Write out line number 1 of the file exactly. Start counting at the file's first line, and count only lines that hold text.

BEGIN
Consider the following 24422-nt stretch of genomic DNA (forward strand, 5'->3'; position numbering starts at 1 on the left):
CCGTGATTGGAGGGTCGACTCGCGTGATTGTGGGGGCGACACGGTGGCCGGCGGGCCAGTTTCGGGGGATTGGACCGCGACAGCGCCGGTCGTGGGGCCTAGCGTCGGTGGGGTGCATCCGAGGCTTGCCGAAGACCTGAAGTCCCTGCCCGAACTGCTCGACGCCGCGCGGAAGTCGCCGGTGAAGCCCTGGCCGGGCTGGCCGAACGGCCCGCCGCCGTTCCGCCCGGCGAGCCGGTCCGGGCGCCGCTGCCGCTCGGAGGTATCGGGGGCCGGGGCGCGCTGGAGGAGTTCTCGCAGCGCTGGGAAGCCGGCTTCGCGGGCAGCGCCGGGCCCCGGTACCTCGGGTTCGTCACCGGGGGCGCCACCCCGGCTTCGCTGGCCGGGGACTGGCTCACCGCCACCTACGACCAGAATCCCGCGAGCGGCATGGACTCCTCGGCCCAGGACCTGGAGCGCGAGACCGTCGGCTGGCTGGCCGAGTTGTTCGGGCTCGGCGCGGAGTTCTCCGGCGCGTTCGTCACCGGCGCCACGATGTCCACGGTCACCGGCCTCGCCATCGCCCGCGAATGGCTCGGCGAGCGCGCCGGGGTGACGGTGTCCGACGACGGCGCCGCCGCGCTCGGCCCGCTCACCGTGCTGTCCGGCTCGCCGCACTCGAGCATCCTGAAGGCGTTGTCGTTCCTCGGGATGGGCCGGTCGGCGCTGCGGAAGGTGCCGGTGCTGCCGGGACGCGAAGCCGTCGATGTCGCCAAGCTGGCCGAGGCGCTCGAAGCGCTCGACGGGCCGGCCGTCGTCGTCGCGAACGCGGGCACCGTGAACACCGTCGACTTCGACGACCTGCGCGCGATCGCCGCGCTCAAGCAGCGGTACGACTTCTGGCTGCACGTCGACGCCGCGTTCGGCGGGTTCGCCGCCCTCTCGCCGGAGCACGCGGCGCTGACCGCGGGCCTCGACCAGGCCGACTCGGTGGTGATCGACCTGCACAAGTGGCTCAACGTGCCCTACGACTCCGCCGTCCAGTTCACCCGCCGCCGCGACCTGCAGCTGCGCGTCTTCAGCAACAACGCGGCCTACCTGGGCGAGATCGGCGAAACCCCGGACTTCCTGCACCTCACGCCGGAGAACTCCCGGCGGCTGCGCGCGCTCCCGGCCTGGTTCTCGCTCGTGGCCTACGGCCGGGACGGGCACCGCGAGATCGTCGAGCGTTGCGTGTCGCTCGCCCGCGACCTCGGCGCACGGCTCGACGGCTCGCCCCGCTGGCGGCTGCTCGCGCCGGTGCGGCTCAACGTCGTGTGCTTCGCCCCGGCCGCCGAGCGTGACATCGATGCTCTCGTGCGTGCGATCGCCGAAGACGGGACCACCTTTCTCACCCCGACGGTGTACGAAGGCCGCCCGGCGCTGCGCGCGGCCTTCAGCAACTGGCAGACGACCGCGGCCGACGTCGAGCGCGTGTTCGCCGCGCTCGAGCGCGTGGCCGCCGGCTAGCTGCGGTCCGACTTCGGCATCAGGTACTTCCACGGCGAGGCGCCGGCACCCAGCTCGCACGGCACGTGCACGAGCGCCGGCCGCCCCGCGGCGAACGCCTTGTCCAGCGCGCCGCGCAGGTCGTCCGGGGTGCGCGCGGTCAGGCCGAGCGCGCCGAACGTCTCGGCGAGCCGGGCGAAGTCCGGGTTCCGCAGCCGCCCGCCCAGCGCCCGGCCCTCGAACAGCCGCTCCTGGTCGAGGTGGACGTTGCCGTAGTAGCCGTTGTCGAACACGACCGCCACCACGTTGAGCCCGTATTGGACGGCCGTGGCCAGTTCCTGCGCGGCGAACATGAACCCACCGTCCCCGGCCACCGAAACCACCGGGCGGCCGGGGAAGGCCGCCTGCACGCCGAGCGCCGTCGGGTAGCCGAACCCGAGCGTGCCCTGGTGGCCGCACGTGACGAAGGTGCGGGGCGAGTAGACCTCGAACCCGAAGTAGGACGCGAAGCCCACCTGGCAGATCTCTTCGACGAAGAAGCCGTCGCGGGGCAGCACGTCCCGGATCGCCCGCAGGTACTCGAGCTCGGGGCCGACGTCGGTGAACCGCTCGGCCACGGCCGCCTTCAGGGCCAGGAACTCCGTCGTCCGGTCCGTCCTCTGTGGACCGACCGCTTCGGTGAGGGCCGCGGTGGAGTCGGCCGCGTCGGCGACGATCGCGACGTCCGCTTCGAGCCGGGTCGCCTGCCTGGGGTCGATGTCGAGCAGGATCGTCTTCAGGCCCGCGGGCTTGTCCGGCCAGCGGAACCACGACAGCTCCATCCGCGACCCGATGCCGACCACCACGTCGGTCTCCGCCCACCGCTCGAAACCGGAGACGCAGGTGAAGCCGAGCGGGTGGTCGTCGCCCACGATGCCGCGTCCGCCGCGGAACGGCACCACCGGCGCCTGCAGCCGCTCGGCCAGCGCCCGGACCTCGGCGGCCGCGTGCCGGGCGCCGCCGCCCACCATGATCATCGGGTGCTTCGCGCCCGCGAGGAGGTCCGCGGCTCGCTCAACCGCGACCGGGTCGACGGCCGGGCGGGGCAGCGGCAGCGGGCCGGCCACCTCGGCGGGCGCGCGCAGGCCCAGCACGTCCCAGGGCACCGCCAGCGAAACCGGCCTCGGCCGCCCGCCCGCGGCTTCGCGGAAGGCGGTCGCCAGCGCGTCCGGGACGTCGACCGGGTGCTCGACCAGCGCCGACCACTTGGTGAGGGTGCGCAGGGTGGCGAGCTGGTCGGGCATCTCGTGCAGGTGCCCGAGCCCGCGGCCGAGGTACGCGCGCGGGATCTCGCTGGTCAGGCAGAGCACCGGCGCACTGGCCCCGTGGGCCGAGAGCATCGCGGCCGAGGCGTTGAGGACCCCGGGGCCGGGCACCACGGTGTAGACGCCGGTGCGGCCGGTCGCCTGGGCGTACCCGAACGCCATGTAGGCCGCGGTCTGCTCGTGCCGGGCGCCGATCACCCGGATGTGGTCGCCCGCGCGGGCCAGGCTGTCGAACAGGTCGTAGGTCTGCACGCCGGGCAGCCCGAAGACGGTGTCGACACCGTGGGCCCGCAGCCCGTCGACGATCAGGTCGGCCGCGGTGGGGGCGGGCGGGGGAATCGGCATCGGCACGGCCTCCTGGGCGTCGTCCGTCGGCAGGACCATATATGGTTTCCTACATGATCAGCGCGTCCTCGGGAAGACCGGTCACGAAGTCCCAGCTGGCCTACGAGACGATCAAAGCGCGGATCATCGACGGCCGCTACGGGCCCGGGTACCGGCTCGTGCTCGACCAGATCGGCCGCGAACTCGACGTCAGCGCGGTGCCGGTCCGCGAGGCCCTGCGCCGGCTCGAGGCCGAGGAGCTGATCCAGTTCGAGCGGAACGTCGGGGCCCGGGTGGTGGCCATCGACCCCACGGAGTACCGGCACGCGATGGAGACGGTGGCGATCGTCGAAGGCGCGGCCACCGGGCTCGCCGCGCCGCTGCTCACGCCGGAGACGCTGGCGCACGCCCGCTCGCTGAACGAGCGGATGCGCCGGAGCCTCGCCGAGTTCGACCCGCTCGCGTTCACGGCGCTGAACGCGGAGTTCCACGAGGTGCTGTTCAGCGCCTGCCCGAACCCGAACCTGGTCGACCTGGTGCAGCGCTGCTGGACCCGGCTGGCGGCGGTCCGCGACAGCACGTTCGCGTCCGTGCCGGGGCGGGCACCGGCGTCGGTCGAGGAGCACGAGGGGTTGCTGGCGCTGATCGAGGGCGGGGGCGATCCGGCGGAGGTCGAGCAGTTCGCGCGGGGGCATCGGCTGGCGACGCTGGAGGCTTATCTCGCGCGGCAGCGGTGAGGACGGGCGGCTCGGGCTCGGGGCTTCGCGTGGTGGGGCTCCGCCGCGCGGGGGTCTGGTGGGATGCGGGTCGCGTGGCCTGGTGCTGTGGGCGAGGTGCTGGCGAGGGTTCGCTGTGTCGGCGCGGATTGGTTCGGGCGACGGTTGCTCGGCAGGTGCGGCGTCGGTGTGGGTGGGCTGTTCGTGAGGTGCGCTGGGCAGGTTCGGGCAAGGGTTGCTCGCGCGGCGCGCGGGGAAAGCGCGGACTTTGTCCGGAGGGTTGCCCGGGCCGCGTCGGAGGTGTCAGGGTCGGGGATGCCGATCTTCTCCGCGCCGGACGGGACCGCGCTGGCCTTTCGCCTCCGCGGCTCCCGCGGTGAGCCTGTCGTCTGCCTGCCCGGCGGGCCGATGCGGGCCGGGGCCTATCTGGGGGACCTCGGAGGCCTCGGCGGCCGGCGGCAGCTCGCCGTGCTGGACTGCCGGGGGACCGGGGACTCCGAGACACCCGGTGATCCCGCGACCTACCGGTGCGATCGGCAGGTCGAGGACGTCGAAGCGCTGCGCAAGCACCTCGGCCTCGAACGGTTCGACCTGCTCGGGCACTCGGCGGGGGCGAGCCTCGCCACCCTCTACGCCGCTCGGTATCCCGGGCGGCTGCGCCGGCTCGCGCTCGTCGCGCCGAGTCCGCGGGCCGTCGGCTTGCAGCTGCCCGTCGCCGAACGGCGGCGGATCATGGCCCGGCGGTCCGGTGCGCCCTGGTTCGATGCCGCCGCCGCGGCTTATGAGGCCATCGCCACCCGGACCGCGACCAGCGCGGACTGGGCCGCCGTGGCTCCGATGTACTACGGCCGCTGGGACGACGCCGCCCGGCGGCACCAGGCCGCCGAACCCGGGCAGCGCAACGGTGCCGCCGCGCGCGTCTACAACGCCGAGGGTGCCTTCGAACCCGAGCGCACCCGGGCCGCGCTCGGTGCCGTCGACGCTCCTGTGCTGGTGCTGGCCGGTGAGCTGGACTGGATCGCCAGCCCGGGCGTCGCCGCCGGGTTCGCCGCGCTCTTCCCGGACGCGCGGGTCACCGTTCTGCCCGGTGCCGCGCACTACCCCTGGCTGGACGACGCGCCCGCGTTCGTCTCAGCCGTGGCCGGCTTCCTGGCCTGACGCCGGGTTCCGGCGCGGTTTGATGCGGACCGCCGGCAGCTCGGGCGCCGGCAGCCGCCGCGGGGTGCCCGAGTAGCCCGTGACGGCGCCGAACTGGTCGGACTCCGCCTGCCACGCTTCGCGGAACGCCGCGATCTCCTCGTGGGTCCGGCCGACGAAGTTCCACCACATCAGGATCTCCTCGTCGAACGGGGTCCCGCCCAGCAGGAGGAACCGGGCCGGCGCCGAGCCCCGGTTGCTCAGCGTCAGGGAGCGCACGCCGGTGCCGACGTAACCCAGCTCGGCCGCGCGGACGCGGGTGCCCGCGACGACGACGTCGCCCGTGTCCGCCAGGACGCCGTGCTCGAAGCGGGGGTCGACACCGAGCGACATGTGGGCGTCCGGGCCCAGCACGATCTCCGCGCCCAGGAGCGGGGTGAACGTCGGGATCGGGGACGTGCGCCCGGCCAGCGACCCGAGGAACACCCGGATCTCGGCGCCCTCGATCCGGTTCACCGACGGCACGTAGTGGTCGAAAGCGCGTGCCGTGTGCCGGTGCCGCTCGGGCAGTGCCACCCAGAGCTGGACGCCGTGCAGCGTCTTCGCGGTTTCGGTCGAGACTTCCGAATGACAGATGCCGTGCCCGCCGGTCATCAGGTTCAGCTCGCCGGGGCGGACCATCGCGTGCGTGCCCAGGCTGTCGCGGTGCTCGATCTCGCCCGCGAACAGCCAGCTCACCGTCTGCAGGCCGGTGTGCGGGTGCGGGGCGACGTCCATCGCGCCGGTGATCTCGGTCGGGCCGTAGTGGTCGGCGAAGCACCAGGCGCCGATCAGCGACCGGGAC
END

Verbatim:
Consider the following 24422-nt stretch of genomic DNA (forward strand, 5'->3'; position numbering starts at 1 on the left):